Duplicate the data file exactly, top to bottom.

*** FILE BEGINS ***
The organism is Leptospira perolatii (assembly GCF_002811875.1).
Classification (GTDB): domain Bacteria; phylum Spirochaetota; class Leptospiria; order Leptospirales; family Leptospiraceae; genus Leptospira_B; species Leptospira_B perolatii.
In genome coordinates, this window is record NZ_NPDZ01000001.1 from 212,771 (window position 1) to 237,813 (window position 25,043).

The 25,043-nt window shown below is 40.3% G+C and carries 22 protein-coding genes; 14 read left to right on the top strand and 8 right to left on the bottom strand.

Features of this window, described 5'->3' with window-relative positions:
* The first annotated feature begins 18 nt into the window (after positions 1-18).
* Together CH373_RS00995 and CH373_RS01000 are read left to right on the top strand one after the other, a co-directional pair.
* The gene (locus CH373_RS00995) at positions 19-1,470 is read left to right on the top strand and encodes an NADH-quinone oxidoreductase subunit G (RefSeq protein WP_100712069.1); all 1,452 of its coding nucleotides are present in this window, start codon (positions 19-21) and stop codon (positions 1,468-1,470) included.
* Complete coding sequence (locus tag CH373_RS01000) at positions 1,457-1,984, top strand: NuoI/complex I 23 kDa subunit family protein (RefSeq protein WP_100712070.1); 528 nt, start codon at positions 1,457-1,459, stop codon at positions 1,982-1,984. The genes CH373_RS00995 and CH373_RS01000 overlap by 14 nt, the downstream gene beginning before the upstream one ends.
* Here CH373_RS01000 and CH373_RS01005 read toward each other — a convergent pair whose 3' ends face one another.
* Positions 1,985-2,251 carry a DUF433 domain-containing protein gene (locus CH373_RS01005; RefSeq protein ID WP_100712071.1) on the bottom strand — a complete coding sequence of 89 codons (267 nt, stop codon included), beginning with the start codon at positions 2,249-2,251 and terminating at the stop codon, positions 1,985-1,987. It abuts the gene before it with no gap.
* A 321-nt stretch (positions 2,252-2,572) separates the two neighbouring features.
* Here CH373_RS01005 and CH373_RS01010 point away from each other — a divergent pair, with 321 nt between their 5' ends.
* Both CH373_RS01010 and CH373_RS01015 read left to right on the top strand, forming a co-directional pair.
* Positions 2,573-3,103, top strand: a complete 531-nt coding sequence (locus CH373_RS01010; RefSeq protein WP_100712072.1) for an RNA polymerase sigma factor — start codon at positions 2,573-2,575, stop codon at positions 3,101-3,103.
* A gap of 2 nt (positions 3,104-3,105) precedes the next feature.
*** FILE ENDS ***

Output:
The organism is Leptospira perolatii (assembly GCF_002811875.1).
Classification (GTDB): domain Bacteria; phylum Spirochaetota; class Leptospiria; order Leptospirales; family Leptospiraceae; genus Leptospira_B; species Leptospira_B perolatii.
In genome coordinates, this window is record NZ_NPDZ01000001.1 from 212,771 (window position 1) to 237,813 (window position 25,043).

The 25,043-nt window shown below is 40.3% G+C and carries 22 protein-coding genes; 14 read left to right on the top strand and 8 right to left on the bottom strand.

Features of this window, described 5'->3' with window-relative positions:
* The first annotated feature begins 18 nt into the window (after positions 1-18).
* Together CH373_RS00995 and CH373_RS01000 are read left to right on the top strand one after the other, a co-directional pair.
* The gene (locus CH373_RS00995) at positions 19-1,470 is read left to right on the top strand and encodes an NADH-quinone oxidoreductase subunit G (RefSeq protein WP_100712069.1); all 1,452 of its coding nucleotides are present in this window, start codon (positions 19-21) and stop codon (positions 1,468-1,470) included.
* Complete coding sequence (locus tag CH373_RS01000) at positions 1,457-1,984, top strand: NuoI/complex I 23 kDa subunit family protein (RefSeq protein WP_100712070.1); 528 nt, start codon at positions 1,457-1,459, stop codon at positions 1,982-1,984. The genes CH373_RS00995 and CH373_RS01000 overlap by 14 nt, the downstream gene beginning before the upstream one ends.
* Here CH373_RS01000 and CH373_RS01005 read toward each other — a convergent pair whose 3' ends face one another.
* Positions 1,985-2,251 carry a DUF433 domain-containing protein gene (locus CH373_RS01005; RefSeq protein ID WP_100712071.1) on the bottom strand — a complete coding sequence of 89 codons (267 nt, stop codon included), beginning with the start codon at positions 2,249-2,251 and terminating at the stop codon, positions 1,985-1,987. It abuts the gene before it with no gap.
* A 321-nt stretch (positions 2,252-2,572) separates the two neighbouring features.
* Here CH373_RS01005 and CH373_RS01010 point away from each other — a divergent pair, with 321 nt between their 5' ends.
* Both CH373_RS01010 and CH373_RS01015 read left to right on the top strand, forming a co-directional pair.
* Positions 2,573-3,103, top strand: a complete 531-nt coding sequence (locus CH373_RS01010; RefSeq protein WP_100712072.1) for an RNA polymerase sigma factor — start codon at positions 2,573-2,575, stop codon at positions 3,101-3,103.
* A gap of 2 nt (positions 3,104-3,105) precedes the next feature.